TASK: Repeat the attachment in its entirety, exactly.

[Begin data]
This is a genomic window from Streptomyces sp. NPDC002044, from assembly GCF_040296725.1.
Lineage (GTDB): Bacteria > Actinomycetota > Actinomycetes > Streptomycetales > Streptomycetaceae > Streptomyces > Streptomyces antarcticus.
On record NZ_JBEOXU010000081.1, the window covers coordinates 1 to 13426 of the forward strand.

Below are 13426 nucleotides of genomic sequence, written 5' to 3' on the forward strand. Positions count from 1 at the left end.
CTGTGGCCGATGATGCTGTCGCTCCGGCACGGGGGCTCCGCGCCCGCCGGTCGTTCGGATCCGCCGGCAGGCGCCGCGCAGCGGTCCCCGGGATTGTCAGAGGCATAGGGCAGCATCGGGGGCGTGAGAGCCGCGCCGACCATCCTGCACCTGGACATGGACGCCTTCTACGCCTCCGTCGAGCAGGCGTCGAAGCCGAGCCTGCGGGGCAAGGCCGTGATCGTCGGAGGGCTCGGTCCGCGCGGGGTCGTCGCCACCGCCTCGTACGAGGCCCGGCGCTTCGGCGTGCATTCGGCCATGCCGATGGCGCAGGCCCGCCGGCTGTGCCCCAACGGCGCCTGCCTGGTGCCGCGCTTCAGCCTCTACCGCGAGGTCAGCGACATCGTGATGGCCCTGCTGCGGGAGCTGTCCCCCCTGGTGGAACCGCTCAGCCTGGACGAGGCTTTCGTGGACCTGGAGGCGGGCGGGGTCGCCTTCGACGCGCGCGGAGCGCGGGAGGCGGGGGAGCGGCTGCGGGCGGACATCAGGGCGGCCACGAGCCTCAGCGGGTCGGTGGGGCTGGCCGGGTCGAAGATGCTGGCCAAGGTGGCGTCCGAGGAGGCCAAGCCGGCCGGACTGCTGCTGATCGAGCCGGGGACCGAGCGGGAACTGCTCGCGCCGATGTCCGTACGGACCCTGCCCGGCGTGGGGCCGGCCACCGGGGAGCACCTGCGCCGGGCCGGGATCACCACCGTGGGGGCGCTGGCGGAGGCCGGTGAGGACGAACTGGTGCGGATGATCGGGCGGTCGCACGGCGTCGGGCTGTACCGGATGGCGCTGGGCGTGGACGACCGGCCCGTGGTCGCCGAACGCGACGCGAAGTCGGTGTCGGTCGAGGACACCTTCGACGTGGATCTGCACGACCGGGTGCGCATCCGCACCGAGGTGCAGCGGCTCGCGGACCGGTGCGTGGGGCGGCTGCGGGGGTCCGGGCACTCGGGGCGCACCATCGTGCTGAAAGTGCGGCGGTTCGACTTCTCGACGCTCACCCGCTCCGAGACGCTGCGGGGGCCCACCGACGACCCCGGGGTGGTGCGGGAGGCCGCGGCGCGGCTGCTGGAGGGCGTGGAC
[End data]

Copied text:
This is a genomic window from Streptomyces sp. NPDC002044, from assembly GCF_040296725.1.
Lineage (GTDB): Bacteria > Actinomycetota > Actinomycetes > Streptomycetales > Streptomycetaceae > Streptomyces > Streptomyces antarcticus.
On record NZ_JBEOXU010000081.1, the window covers coordinates 1 to 13426 of the forward strand.

Below are 13426 nucleotides of genomic sequence, written 5' to 3' on the forward strand. Positions count from 1 at the left end.
CTGTGGCCGATGATGCTGTCGCTCCGGCACGGGGGCTCCGCGCCCGCCGGTCGTTCGGATCCGCCGGCAGGCGCCGCGCAGCGGTCCCCGGGATTGTCAGAGGCATAGGGCAGCATCGGGGGCGTGAGAGCCGCGCCGACCATCCTGCACCTGGACATGGACGCCTTCTACGCCTCCGTCGAGCAGGCGTCGAAGCCGAGCCTGCGGGGCAAGGCCGTGATCGTCGGAGGGCTCGGTCCGCGCGGGGTCGTCGCCACCGCCTCGTACGAGGCCCGGCGCTTCGGCGTGCATTCGGCCATGCCGATGGCGCAGGCCCGCCGGCTGTGCCCCAACGGCGCCTGCCTGGTGCCGCGCTTCAGCCTCTACCGCGAGGTCAGCGACATCGTGATGGCCCTGCTGCGGGAGCTGTCCCCCCTGGTGGAACCGCTCAGCCTGGACGAGGCTTTCGTGGACCTGGAGGCGGGCGGGGTCGCCTTCGACGCGCGCGGAGCGCGGGAGGCGGGGGAGCGGCTGCGGGCGGACATCAGGGCGGCCACGAGCCTCAGCGGGTCGGTGGGGCTGGCCGGGTCGAAGATGCTGGCCAAGGTGGCGTCCGAGGAGGCCAAGCCGGCCGGACTGCTGCTGATCGAGCCGGGGACCGAGCGGGAACTGCTCGCGCCGATGTCCGTACGGACCCTGCCCGGCGTGGGGCCGGCCACCGGGGAGCACCTGCGCCGGGCCGGGATCACCACCGTGGGGGCGCTGGCGGAGGCCGGTGAGGACGAACTGGTGCGGATGATCGGGCGGTCGCACGGCGTCGGGCTGTACCGGATGGCGCTGGGCGTGGACGACCGGCCCGTGGTCGCCGAACGCGACGCGAAGTCGGTGTCGGTCGAGGACACCTTCGACGTGGATCTGCACGACCGGGTGCGCATCCGCACCGAGGTGCAGCGGCTCGCGGACCGGTGCGTGGGGCGGCTGCGGGGGTCCGGGCACTCGGGGCGCACCATCGTGCTGAAAGTGCGGCGGTTCGACTTCTCGACGCTCACCCGCTCCGAGACGCTGCGGGGGCCCACCGACGACCCCGGGGTGGTGCGGGAGGCCGCGGCGCGGCTGCTGGAGGGCGTGGAC